By Tom Demerly for tomdemerly.com
Age grouper Dan Stubleski of Washington, Michigan has won the overall race at the 2015 Ironman Florida in a time of 8:36:06.
Stubleski’s time would have won the Ironman World Championships in Kona as recently as 1985 and beat Ironman legend Dave Scott for the overall World Championship. Perhaps more impressive is that, if Stubleski had done this time at Kona in 1997, he would have been second overall to German sensation Thomas Hellriegel.
Dan Stubleski’s incredible performance is made more remarkable by the fact that Stubleski is not a pro athlete. He’s “just a guy”, an everyman. Given, Stubleski’s training and dedication are anything but average. But what Dan Stubleski has accomplished demonstrates something significant about triathlons: Pros don’t matter as much in triathlon anymore. The sport is changing. Dramatically.
The age group performance of Dan Stubleski at Ironman Florida, a non-pro Ironman, is an outlier, an exceptional effort that recalibrates our perception of what age-group “hobbyist” athletes are capable of.
Without realizing it Stubleski brought to life the fictional plot of one of endurance sports most enduring classic tales, The Purple Runner by Paul Christman, in which an amateur wins the London Marathon and breaks the two-hour barrier. It’s an enduring fable, a Cinderella story, and Dan Stubleski made it real. Ask any triathlete in Michigan with a social media account who won the Ironman in Kona and they probably can’t tell you. Ask them who won Florida, and they’ll tell you it was Dan Stubleski.
Another thing Stubleski’s performance reinforces is the notion that the triathlon industry is increasingly out of touch with their consumership. Bike companies still focus their promotional campaigns on sponsored “pros” paid six-figure amounts.
That approach isn’t relevant to the average triathlete- the middle 80%- anymore. In fact, one could argue a personality like everyman-hero Dan Stubleski is significantly more marketable than a six-figure pro. And, if I were a big bike brand paying performance bonuses to my pro triathletes, I would do well to ask these pros, “Have you sold anything lately? This age group guy just stole your headlines.”
Triathlon has evolved into a participant sport, not a spectator sport, analogous to softball and bowling leagues. People want to do the sport, not watch the sport. As a result there is widespread demand for less expensive, more comfortable bikes- not more $10,000 superbikes hawked by paid professional athletes.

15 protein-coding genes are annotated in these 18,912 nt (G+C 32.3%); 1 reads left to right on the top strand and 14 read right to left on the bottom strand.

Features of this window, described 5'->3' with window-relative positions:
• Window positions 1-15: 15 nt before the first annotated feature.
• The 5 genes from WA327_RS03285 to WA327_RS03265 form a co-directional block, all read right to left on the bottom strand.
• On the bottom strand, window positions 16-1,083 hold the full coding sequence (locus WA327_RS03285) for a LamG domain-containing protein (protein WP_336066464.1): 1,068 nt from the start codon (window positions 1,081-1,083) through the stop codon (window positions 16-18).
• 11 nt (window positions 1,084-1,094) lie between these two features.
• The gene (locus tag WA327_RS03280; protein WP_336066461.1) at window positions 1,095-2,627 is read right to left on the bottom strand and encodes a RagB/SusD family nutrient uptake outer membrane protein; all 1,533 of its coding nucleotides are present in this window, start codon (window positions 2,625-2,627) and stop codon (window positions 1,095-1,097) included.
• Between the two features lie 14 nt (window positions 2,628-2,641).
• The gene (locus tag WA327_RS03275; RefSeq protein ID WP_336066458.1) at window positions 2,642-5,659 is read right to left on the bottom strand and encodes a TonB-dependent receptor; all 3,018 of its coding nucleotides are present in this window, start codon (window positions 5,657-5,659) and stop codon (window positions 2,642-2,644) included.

Consider this: British triathlon coach Russell Cox published a pragmatic insight into how fast triathletes are really riding at Ironman. His website, www.coachcox.co.uk, displays the data.
Cox discovered the median bike speed for the Men’s 40-44 age category at Ironman Florida, one of the fastest courses in the U.S., was only 17.5 MPH.
Major bike brands generally test and develop their marquee “superbike” in wind tunnels at speeds that are over 30 MPH, nearly twice the real world speed of the average age group triathlete. Giant Bicycles showed wind tunnel comparisons for a bike speed of 50 kilometers per hour or 31 MPH on the webpage for their new Trinity Advanced Pro.
And while numerous bike brands continue to argue, “aero is everything”, and aerodynamics are a compelling performance component, they are a tired sales component that consumers have become increasingly cynical of. Witness any triathlon Internet forum thread that debates wind tunnel white paper claims. These discussions are cyclical and never ending. There are no clear winners.
The middle 70% triathlon bike buyer is not asking, “Which bike is the most aerodynamic?” They are asking, “What is the most versatile, comfortable and the best value?” The industry has done a dismal job of addressing those questions.
Part of the reason why triathlon bike marketing has been so monotone is a lack of willingness to market triathlon bikes in any other way than the tired “Ours is best in the wind tunnel, here’s the white paper to prove it” approach. The problem is, when every bike manufacturer claims their bike is the fastest, all of them except one are wrong. Consumers can’t tell who is telling the truth, and for the most part, the data isn’t relevant to the 17.5 MPH athlete anyway.
In a room full of bike brands shouting about aero speadsheets and wind tunnel “data” someone needs to whisper about comfort, value, convenience and ease of use.
The triathlon industry hasn’t learned much from contrarian marketing successes like REI’s recent “Closed on Christmas” or Apple’s iconic PC-killing campaigns. Every ad reads the same, claims to be the fastest. Until someone breaks the mold of sameness in triathlon marketing the way Dan Stubleski broke the tape at Ironman Florida then it all just sounds the same, and increasingly, triathlon buyers have stopped listening to the same old pitch.